Q: What are the advantages of design-build for a client?
A: Design-build offers many advantages to the right client. Design-build gives the client the ability to contract with a single entity to deliver a quality product without taking on design ownership. Moreover, it has the ability to reduce cost through innovation borne out of the engineer and the contractor working as a single entity. Having engineers and construction professionals on the same team provides the client with a single point of accountability, allows for construction-related input in every stage of the design, further reducing time and construction costs, and results in a design that enables the use of construction best practices. This also fosters collaboration and trust in the working environment, with all parties sharing common objectives and working as a team to identify the best-value solutions for the client. Finally, design-build can allow the client to extend qualifications-based selection to the construction phase of a project.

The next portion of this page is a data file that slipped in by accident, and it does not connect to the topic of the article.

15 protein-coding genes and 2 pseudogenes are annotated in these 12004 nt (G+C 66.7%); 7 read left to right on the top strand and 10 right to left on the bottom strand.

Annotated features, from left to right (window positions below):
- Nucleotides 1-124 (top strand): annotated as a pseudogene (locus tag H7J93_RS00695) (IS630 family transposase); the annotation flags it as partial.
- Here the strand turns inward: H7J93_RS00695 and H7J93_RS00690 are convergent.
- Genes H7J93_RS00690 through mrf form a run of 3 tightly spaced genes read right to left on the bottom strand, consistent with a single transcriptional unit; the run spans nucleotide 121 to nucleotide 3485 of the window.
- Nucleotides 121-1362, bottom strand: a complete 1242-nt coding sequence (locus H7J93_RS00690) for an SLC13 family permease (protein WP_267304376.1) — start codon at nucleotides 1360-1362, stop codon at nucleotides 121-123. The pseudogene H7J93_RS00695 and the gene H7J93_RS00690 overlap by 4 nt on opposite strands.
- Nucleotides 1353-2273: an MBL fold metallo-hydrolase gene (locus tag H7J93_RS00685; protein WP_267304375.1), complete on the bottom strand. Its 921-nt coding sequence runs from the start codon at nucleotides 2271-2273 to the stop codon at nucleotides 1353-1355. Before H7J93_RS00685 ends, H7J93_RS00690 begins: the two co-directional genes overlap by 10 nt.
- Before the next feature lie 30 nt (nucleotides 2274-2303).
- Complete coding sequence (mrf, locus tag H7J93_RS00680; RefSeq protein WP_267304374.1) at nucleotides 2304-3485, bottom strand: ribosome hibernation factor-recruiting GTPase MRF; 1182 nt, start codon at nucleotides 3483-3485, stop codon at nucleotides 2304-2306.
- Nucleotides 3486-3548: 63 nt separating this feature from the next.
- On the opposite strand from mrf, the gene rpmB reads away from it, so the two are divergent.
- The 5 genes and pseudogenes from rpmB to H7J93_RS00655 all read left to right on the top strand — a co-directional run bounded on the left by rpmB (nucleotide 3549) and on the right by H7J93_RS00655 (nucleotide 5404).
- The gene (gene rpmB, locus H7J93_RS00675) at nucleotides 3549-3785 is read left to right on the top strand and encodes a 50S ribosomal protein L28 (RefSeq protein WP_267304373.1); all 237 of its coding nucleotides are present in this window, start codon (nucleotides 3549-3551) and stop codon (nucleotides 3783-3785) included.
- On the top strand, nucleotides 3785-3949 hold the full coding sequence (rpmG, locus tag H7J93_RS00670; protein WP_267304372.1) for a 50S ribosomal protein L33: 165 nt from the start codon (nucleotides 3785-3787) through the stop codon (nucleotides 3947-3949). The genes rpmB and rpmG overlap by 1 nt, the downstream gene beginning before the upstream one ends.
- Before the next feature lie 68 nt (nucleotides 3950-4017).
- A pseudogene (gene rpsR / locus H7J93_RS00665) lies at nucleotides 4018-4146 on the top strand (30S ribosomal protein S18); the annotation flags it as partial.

Q: What are the potential disadvantages for a client?
A: Design-build requires discipline on the part of the client to make decisions earlier on in the process to establish the framework for the project. Those clients who want to have continuous influence over detailed design could have difficulty adjusting to design-build.
Q: Will I save money with design-build?
A: Maybe. Design-build has the potential to reduce construction costs by eliminating the potential for conflicts between the designer and the contractor. If the client makes design changes during the project, design-build may become more expensive. The potential benefits of design-build for a client include a single point of responsibility for both design and construction, simplified contracting and speed of project delivery; often these can save money, but not on every project.
Q: Design-build saves time, but will the quality of the product be as good as with design-bid-build?
A: Yes. As long as the initial design and specifications are well planned, the final project will be comparable to or better than a design-bid-build project, without the potential for designer-contractor conflicts that can cause delays and additional problems.
Q: Who has the responsibility for over-runs?
A: This is negotiated in the contracting phase. Overruns that result from client-directed changes to the design during the process are usually borne by the client, while overruns that result in the absence of any change in the scope of the contract are usually the responsibility of the design-build service provider.